Diamondbacks Record: 27-19, 1st place
Another piece of bad news lies in the upcoming schedule.
The Diamondbacks play 30 games in the next 31 days, including 17 straight
beginning Friday. The first 20 of those games come against teams that are above
.500. Right now, let’s focus on the current 10-game road trip:
The Diamondbacks play 30 games in the next 31 days,
including 17 straight beginning Friday. The first 20 of those games come
against teams that are above .500. Right now, let’s focus on the current
10-game road trip:
May 26-28: Cincinnati Reds (22-16)
26th: Brandon Webb (7-0 2.44) at Eric Milton (2-1 7.04)
27th: Juan Cruz (1-3 5.61) at Aaron Harang (5-3 3.82)
28th: Claudio Vargas (5-2 4.93) at Bronson Arroyo (6-2
Since beginning the month with a two-game sweep of the St. Louis Cardinals, the Reds have gone just 8-12 in their past 20 games. They are
considerably healthier than the last time they met the Diamondbacks, however, as
veterans Ken Griffey Jr. and Rich Aurilia have both come off the DL since then.
The Reds now have the deepest offense in the league.
What a waste to have Webb match up against Milton! The
Diamondbacks’ ace has become automatic, with the team having won each of his
last eight starts. In contrast, Eric Milton is 10-16 with a 6.53 ERA since
joining the Reds. He’s “earning” $8.5 million this year, and making the
Diamondbacks feel just slightly better about the $7 million that they’re paying
Russ Ortiz this season.
Unfortunately, the mismatch in game one creates two
mismatches in the rest of the series, mismatches that favor the Reds. Cruz’s
numbers don’t reflect the way that he has pitched because of the 9-run first
inning debacle against San Diego, but Harang and Arroyo have given Cinci a
one-two punch that they haven’t had since Pete Harnisch and Brett Tomko in the
late 90’s. It could be difficult for Arizona to win this series.
May 19-21: New York Mets (28-18)
29th: Miguel Batista (4-2 4.60) at Orlando Hernandez
30th: TBD at Dave Williams (2-3 7.20)
31st: Brandon Webb at Pedro Martinez (5-0 2.82)
The Mets are just 7-9 over their last 16 games, but they
are still one of two NL teams with a better record than the Diamondbacks. This
is also a different team now than it has been over the past two weeks, as Dave
Williams and suddenly-ex-Diamondback Orlando Hernandez replace the completely
ineffective Jose Lima and Jeremy Gonzalez in the rotation.
It’s fitting that El Duque’s first start as a Met should
come versus his former team. You’d expect the Diamondbacks’ lefty-laden lineup
to give him fits (career 1.49 WHIP vs lefties) because they can see his dynamic
arm angles better than right handers. However, Shawn Green is the only player on
the roster to have homered off him, and Orlando Hudson is a woeful 2-for-16 with
no extra base his versus the Cuban defector. Expect Tony Clark to be in the
lineup for that game, as he can hit from the left side and holds a .313 career
average against El Duque.
The Diamondbacks still haven’t announced who will replace
Hernandez as the new fifth starter. The leading candidates right now are Kevin Jarvis, whose career ERA is pushing six, and Russ Ortiz, whose ERA with the
Diamondbacks is pushing seven. Here’s hoping that they instead turn to a
Triple-A prospect, either Dustin Nippert (6-0 3.83) or Enrique Gonzalez (4-3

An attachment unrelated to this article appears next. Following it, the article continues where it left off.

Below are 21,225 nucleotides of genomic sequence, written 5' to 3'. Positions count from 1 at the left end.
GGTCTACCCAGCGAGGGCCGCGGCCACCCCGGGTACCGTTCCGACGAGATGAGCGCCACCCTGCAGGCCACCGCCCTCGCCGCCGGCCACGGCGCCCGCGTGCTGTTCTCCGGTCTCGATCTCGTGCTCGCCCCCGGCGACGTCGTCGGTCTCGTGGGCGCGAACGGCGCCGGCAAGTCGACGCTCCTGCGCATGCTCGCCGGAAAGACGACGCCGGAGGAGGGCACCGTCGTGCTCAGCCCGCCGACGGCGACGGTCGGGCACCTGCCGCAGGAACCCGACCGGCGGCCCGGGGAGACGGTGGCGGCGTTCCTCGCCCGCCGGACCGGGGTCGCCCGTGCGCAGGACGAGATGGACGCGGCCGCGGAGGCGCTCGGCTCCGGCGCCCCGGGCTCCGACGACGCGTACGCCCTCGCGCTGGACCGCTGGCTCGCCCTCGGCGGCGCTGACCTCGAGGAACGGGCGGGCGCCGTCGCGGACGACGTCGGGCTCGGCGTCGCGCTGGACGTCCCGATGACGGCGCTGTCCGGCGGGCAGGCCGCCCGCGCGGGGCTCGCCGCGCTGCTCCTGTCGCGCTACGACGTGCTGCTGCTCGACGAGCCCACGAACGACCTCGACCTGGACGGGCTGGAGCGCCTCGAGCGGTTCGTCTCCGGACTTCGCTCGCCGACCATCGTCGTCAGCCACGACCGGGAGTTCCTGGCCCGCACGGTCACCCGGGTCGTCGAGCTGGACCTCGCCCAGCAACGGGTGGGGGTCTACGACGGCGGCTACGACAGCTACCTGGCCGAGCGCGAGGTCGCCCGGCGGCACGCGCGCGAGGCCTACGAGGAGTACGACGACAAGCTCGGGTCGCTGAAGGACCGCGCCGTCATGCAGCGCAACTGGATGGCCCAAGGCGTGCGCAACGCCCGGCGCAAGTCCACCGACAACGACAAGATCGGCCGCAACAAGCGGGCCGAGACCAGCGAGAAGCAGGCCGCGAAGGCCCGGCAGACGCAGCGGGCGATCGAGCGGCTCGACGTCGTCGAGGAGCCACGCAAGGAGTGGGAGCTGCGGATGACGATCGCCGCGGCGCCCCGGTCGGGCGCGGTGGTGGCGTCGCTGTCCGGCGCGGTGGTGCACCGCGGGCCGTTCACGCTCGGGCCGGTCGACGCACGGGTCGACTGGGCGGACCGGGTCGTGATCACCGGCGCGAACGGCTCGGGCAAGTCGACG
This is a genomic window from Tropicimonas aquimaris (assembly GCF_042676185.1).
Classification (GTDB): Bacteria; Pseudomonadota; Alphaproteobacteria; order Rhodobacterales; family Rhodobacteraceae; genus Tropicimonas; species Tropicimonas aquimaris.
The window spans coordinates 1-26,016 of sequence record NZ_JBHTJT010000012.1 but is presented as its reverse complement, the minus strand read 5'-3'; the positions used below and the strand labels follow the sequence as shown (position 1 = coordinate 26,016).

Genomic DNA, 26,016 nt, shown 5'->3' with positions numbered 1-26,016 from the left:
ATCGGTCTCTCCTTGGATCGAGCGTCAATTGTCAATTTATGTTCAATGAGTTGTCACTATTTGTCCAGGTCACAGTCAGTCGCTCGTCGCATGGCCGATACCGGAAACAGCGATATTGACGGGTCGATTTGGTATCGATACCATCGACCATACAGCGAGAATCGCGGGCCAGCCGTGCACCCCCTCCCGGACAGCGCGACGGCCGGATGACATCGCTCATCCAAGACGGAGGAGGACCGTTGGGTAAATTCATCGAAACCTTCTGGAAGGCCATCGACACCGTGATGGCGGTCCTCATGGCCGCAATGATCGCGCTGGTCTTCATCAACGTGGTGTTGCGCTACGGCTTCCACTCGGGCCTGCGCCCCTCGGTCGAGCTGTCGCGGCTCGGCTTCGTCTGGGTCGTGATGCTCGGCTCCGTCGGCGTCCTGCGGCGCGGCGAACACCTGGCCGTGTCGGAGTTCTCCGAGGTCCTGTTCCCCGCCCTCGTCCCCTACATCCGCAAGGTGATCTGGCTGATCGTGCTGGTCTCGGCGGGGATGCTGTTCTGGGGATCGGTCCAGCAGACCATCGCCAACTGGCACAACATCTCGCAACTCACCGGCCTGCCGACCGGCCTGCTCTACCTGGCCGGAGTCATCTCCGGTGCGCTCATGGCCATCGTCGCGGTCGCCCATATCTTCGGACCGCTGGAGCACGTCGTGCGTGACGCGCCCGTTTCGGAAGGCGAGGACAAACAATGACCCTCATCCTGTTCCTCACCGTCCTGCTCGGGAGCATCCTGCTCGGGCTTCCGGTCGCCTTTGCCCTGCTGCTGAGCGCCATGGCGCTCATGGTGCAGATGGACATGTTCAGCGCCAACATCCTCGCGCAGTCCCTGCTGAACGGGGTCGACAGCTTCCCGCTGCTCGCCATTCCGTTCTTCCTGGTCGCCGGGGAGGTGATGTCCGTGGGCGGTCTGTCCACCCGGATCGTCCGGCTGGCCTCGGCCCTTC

The third game of this series may very well have an impact
on the National League Cy Young Award race. The Mets may have an edge because
they have more team speed, and therefore should at least be able to manufacture
runs against Webb.
June 1-4: Atlanta Braves (24-23)
Probable Pitchers: TBD
The Braves had been winners of seven out of their last
eight when they went to Arizona in May, but proceeded to drop two out of three
games. This time they’ll be at home, where they’ve won two-thirds of their
games to date.
The Braves have been using a four-man rotation since young
Kyle Davies strained his groin, and Todd Pratt at catcher since batting leader
Brian McCann collided with Eric Byrnes on Saturday (Byrnes suffered no
ill-effects from the collision, as he has extended his hitting streak to nine
games and upped his average to .326). McCann will be back, but they will need a
fifth starter now that days off have become scarce. It’s unlikely that they
will once again turn to rookie Travis Smith, whom Arizona roughed up en route to
thirteen runs on that Saturday game. Instead, they hope that Horatio Ramirez
will be healthy and ready to roll.
One certainty is that John Smoltz will pitch in this
series. He had been slated to miss the Diamondbacks yet again, but high pitch
counts in his last two starts caused the Braves to push his next start back one
day. Smoltz has a career ERA of 3.12 against Arizona in eleven games (4 starts).
This might just work out. The Diamondbacks begin this long
stretch of games against fierce competition, and once they become a little worn
out, they’ll face some easier teams. The immediate problem is hitting away from
Chase. Diamondbacks are hitting just .250 with an aggregate .364 SLG on the
road. The other question mark is that fifth starter. Even if the organization
makes the right move and goes with a prospect, there’s hardly any guarantee that
he will succeed in his first few starts in the majors.
The Diamondbacks are a bipolar team right now. They’re
trying to balance developing a young nucleus with winning right now. They’re
also playing their home games in what’s all of a sudden the most extreme
hitter’s park in baseball, but many road games in pitcher’s parks. If all of
these opposites can somehow be organized into a playoff birth for the 2006
Diamondbacks, Bob Melvin and Josh Byrnes should both receive strong
consideration for Manager and Executive of the Year, respectively.
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